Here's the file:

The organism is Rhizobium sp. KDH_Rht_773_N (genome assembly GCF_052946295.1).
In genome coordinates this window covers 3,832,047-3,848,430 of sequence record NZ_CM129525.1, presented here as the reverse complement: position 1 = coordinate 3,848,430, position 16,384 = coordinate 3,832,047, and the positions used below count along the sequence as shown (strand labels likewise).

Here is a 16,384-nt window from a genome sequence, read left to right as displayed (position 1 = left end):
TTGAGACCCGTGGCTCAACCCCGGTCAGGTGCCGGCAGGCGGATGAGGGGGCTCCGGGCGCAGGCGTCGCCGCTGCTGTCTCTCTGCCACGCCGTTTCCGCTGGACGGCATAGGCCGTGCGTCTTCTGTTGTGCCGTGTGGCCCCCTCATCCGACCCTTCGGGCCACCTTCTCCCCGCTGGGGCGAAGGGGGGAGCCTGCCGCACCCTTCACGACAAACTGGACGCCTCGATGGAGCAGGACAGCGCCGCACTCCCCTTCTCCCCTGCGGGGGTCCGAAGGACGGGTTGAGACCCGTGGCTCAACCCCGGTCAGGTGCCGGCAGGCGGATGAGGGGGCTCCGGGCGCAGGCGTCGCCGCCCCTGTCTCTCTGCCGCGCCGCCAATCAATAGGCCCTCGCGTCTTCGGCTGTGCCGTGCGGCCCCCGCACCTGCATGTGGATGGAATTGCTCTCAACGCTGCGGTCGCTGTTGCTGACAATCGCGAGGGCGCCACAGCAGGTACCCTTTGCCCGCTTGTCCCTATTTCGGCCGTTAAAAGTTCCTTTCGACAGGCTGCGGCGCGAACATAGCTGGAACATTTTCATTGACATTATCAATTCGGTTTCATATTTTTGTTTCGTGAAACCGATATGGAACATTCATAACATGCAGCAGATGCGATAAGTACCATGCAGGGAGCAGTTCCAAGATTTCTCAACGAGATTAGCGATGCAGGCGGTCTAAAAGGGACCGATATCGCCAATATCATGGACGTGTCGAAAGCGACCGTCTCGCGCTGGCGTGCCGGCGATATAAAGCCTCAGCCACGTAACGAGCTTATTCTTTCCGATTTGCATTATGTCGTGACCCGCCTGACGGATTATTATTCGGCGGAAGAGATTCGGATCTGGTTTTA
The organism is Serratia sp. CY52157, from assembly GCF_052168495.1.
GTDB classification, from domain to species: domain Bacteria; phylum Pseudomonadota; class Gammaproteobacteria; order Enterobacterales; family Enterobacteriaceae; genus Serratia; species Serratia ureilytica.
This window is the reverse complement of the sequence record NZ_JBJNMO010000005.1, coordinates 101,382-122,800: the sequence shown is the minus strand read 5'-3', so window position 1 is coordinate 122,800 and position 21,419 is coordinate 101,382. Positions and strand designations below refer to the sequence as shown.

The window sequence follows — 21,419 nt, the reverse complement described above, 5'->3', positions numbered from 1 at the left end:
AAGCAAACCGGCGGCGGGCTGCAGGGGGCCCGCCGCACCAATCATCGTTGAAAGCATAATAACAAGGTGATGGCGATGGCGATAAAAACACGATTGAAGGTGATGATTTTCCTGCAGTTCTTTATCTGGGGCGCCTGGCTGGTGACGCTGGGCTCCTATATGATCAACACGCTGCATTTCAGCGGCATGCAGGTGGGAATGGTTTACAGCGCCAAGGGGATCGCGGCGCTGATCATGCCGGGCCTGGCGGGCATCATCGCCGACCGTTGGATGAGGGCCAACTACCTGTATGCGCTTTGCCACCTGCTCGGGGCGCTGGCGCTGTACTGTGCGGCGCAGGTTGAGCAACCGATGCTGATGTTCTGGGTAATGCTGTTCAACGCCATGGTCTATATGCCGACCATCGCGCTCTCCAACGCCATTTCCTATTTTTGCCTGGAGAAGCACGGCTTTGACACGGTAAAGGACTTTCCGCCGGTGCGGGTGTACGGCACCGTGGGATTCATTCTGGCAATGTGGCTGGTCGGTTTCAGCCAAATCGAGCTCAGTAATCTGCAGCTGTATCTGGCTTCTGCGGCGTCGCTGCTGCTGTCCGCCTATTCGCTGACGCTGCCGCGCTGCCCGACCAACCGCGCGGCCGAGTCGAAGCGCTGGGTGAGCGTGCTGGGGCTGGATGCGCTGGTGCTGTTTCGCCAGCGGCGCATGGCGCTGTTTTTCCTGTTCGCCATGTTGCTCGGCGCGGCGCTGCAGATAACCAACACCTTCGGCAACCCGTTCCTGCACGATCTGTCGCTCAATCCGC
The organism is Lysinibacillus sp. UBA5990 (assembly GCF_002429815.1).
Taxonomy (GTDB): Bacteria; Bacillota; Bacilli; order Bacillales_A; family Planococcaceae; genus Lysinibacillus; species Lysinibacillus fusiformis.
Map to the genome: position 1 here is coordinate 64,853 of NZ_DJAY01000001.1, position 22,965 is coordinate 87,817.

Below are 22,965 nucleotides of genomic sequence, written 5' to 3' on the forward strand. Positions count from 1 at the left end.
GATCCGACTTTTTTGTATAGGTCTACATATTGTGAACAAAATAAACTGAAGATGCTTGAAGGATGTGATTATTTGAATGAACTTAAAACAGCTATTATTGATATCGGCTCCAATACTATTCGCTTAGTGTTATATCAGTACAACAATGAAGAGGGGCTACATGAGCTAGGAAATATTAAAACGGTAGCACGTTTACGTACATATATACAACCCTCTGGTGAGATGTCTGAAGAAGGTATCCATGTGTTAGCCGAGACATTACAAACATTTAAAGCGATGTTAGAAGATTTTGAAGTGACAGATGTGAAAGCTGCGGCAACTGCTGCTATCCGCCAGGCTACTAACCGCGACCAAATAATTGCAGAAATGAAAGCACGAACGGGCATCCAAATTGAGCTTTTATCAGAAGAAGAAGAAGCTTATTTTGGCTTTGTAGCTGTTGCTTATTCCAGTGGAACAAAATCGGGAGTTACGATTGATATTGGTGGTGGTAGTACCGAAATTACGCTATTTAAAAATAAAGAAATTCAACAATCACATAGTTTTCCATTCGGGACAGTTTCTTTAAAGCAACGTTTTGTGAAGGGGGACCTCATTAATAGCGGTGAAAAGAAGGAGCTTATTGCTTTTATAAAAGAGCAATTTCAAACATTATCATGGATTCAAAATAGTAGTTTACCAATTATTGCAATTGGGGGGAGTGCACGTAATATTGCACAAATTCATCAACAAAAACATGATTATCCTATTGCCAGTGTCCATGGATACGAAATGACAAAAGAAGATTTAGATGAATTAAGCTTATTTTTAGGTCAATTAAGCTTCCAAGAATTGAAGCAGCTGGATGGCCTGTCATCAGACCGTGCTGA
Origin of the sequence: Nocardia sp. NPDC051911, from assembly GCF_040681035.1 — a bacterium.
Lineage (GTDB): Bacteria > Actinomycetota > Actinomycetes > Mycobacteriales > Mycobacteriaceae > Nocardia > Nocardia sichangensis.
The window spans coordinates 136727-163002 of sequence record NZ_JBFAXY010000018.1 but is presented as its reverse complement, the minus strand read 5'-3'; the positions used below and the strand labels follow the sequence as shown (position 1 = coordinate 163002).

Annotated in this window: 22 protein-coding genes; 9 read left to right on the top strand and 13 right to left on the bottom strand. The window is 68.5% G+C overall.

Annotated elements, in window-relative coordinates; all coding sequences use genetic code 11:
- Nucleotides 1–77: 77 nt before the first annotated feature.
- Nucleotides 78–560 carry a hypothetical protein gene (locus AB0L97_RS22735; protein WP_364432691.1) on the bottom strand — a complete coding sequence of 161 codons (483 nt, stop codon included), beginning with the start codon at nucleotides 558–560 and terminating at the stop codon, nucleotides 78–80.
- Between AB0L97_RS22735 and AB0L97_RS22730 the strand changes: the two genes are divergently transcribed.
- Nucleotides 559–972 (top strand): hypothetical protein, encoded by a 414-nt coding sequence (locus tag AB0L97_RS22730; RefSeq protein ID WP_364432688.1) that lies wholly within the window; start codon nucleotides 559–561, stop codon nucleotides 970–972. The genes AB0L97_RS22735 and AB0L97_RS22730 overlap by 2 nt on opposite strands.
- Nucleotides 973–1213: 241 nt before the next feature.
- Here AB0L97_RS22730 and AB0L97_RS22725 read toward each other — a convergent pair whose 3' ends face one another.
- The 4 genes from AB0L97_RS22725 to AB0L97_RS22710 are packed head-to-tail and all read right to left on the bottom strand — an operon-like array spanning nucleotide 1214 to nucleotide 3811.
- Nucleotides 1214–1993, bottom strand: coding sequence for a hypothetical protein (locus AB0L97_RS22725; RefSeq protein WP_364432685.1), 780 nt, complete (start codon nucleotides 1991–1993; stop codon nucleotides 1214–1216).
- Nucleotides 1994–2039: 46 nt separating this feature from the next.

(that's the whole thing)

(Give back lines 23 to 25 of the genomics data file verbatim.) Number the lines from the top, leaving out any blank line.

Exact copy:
- Nucleotides 559–972 (top strand): hypothetical protein, encoded by a 414-nt coding sequence (locus tag AB0L97_RS22730; RefSeq protein ID WP_364432688.1) that lies wholly within the window; start codon nucleotides 559–561, stop codon nucleotides 970–972. The genes AB0L97_RS22735 and AB0L97_RS22730 overlap by 2 nt on opposite strands.
- Nucleotides 973–1213: 241 nt before the next feature.
- Here AB0L97_RS22730 and AB0L97_RS22725 read toward each other — a convergent pair whose 3' ends face one another.